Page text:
Home / Money / Personal Finance /  Is it a wise idea to opt for repo-linked loan?

Moving away from a system of home loans linked to marginal cost of lending rate (MCLR), several banks launched repo-linked lending rate (RLLR) products after the monetary policy committee cut repo rates by 35 basis points in August. In the past, there has been a lot of talk of banks not being able to effectively transmit repo rate cuts to their customers.

State Bank of India (SBI) launched RLLR-based home loan on 1 July. This home loan will be explicitly linked to the RBI’s repo rate and one can directly benefit from a rate cut. SBI has also linked the interest rate on savings bank balances above 1 lakh to the repo rate.

Bank of Baroda (BoB), too, announced a new home loan product linked to RLLR on 11 August, as did Oriental Bank of Commerce. Other banks are also likely to follow suit soon. For the time being, the new products are largely restricted to home and auto loans. If you have been wondering why you have not benefited from rate cuts as a borrower, read on to find out why these new products may just be the answer.

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Necessary shift

The repo (or repurchase) rate is the rate at which the Reserve Bank of India (RBI) lends money to other banks. Ideally, all interest rates including home loan rates are supposed to be linked to this rate. Hence, cuts in the repo rate are meant to lead to cuts in home loan and other lending rates as banks get to borrow money cheaply from the RBI. However, under the MCLR system, these cuts linked to repo rate (called transmission) were not happening despite RBI rate cuts of 1.1% cumulatively in calendar year 2019. RBI’s statement in June noted that a 0.5% cumulative cut in February and April resulted in only 0.21% average reduction in fresh rupee loans. On past loans, the weighted average lending rate actually went up by 4 basis points or 0.04%. Even if banks were to cut rates, for MCLR-linked loans, there is a reset clause, which means that there can be a lag in your home loan rate being changed even if the MCLR changes. But, in the case of RLLR, this won’t happen and the change will happen from the first day of the following month. The RBI is also reportedly mulling making such a linkage compulsory for all banks.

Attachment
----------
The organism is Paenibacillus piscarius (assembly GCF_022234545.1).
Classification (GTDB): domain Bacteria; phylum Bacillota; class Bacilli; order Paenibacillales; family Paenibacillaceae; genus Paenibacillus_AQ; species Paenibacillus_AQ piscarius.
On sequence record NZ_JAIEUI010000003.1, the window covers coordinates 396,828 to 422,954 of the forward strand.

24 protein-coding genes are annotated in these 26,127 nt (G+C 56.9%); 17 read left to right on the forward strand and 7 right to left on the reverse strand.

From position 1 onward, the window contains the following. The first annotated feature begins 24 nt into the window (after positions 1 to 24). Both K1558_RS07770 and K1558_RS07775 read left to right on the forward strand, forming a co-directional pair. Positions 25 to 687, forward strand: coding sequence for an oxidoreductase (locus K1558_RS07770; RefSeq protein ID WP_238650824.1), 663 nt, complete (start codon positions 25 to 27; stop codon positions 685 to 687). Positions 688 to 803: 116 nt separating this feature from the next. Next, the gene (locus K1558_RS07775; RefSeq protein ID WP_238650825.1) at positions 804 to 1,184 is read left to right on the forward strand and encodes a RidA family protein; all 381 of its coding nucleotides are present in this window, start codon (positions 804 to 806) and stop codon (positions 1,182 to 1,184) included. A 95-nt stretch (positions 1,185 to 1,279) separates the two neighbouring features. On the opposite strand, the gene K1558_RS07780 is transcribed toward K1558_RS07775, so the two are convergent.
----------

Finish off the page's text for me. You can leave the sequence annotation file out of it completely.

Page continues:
According to Adhil Shetty, chief executive officer, BankBazaar, the RLLR has been on the cards for some time. “With the repo-linked rate, there will be greater transparency about how the rates are fixed and the transmission of the change in repo rates will be more prompt, enabling greater benefits for customers," he said.

What it means for you

Note that the SBI RLLR includes a “spread" or margin above the RBI rate. This is 2.25% at present. In addition, the bank will charge another 0.40% or 0.55% depending on the borrower’s creditworthiness. This means that the current repo rate of 5.40% translates to 8.05% or 8.20% as your home loan rate. For loans above 75 lakh, the spread for creditworthiness ranges from 0.95% to 1.10% (see graphic).

“Fresh borrowers should absolutely go for these repo rate-linked loans since the rate transmission is so transparent," said Gaurav Gupta, chief executive officer, Myloancare, an online lending platform. However, for existing borrowers he struck a more cautious note. “The rate cut should be at least 0.5% lower than the existing loan cost for a switch to be worthwhile as customers face costs like processing fee and stamp duty while switching," he said. Your existing bank may soon launch such a product allowing you a cheaper and more hassle-free switch into it.


Neil Borate

Neil heads the personal finance team at Mint. A former colleague called them 'money nerds' and that's what they are. They cover topics like mutual funds, taxation and retirement, all to improve your chances of building wealth. Neil graduated with a degree in law and economics. He passed the CFA Level I exam and began his writing career at Value Research, a mutual fund research firm in 2016. He joined the personal finance team Mint in 2019. Everyday, the Mint Money Team tackles personal finance questions such as where to invest and where to borrow, through articles, charts and reader queries. They also have a daily podcast - 'Why Not Mint Money' and an annual ranking of mutual funds - the Mint 20.
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